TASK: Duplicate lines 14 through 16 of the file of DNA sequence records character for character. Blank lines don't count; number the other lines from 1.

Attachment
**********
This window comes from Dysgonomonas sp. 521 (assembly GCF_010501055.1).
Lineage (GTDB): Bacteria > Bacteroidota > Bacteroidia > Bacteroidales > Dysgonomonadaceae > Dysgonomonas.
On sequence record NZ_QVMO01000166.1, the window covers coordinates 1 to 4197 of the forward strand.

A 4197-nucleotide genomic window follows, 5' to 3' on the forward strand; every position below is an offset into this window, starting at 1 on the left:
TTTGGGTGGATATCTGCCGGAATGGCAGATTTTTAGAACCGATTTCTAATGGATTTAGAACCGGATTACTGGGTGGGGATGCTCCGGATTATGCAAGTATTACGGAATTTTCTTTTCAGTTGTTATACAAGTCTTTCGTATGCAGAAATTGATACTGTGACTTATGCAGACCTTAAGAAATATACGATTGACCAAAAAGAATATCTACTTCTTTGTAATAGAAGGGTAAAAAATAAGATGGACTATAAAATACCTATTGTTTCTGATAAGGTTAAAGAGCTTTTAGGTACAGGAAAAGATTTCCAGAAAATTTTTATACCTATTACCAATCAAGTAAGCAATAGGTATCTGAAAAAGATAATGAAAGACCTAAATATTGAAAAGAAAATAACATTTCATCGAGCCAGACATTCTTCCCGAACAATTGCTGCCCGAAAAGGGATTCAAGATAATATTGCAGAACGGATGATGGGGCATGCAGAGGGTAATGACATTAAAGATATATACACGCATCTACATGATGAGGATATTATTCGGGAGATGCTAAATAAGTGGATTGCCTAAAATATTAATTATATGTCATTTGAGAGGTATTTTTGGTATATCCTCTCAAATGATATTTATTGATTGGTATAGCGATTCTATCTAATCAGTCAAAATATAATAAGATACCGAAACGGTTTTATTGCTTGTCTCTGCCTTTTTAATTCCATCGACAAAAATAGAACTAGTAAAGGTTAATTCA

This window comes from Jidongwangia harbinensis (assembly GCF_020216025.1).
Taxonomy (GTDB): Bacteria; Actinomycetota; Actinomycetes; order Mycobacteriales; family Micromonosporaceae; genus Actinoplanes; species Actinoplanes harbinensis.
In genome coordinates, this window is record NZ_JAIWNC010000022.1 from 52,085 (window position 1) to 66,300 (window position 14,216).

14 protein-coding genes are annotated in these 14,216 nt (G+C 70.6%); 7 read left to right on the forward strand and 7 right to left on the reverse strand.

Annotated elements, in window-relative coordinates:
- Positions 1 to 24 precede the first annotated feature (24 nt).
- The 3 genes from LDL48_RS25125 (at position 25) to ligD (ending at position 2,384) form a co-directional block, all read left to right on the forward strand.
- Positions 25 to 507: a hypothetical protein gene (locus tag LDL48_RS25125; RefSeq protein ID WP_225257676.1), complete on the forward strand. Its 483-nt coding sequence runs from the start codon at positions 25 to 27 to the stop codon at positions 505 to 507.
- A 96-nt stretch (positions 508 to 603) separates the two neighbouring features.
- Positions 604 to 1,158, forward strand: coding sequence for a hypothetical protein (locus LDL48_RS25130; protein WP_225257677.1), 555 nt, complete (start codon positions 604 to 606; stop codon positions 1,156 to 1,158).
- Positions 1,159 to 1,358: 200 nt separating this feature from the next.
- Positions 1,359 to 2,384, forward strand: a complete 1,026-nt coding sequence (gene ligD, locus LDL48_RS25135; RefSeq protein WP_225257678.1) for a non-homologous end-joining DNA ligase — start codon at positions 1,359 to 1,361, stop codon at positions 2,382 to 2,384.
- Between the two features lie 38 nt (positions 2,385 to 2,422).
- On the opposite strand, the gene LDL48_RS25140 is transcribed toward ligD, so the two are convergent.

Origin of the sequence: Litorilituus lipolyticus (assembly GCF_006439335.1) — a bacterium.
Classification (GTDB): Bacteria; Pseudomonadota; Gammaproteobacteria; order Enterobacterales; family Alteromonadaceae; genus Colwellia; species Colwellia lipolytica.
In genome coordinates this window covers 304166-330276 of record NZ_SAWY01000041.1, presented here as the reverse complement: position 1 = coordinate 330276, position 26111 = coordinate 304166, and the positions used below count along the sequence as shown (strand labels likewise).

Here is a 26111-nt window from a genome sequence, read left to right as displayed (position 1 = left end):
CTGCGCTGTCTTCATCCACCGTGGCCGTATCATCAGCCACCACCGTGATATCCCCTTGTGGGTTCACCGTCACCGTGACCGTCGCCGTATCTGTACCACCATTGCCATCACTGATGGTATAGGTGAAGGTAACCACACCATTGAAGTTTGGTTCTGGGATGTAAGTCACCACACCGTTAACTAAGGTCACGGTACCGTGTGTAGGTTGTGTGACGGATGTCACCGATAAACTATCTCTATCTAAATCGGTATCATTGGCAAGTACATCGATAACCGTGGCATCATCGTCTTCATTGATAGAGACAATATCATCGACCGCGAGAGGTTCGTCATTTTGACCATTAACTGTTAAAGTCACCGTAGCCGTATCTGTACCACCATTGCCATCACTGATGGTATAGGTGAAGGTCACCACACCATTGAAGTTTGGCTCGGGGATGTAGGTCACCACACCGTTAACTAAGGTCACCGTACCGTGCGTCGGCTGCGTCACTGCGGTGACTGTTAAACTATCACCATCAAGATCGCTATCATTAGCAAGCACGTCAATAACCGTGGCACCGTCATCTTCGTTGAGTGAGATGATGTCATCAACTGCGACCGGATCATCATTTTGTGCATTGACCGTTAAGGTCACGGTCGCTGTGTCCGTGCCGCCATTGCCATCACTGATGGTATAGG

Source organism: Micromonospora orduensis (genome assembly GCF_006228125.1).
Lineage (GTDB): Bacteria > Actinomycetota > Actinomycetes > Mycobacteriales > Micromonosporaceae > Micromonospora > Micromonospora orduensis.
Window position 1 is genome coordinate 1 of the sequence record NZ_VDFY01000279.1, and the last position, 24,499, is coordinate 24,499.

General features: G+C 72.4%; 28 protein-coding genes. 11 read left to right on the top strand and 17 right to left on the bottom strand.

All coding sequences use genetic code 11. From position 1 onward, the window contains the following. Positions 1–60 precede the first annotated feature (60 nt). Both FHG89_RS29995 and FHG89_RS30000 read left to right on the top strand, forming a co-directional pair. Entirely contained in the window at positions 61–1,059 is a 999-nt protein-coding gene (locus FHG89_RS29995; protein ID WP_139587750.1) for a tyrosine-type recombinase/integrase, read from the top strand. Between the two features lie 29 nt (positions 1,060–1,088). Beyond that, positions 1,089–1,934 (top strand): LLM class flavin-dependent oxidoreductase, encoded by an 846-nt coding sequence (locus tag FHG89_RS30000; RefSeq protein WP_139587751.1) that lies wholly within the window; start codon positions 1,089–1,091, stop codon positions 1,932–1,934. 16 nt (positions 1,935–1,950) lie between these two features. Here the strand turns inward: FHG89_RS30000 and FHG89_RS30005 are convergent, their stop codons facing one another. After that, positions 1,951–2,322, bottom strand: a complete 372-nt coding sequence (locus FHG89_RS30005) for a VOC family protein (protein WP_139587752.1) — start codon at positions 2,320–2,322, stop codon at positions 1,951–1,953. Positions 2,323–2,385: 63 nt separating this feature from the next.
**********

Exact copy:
- A 96-nt stretch (positions 508 to 603) separates the two neighbouring features.
- Positions 604 to 1,158, forward strand: coding sequence for a hypothetical protein (locus LDL48_RS25130; protein WP_225257677.1), 555 nt, complete (start codon positions 604 to 606; stop codon positions 1,156 to 1,158).
- Positions 1,159 to 1,358: 200 nt separating this feature from the next.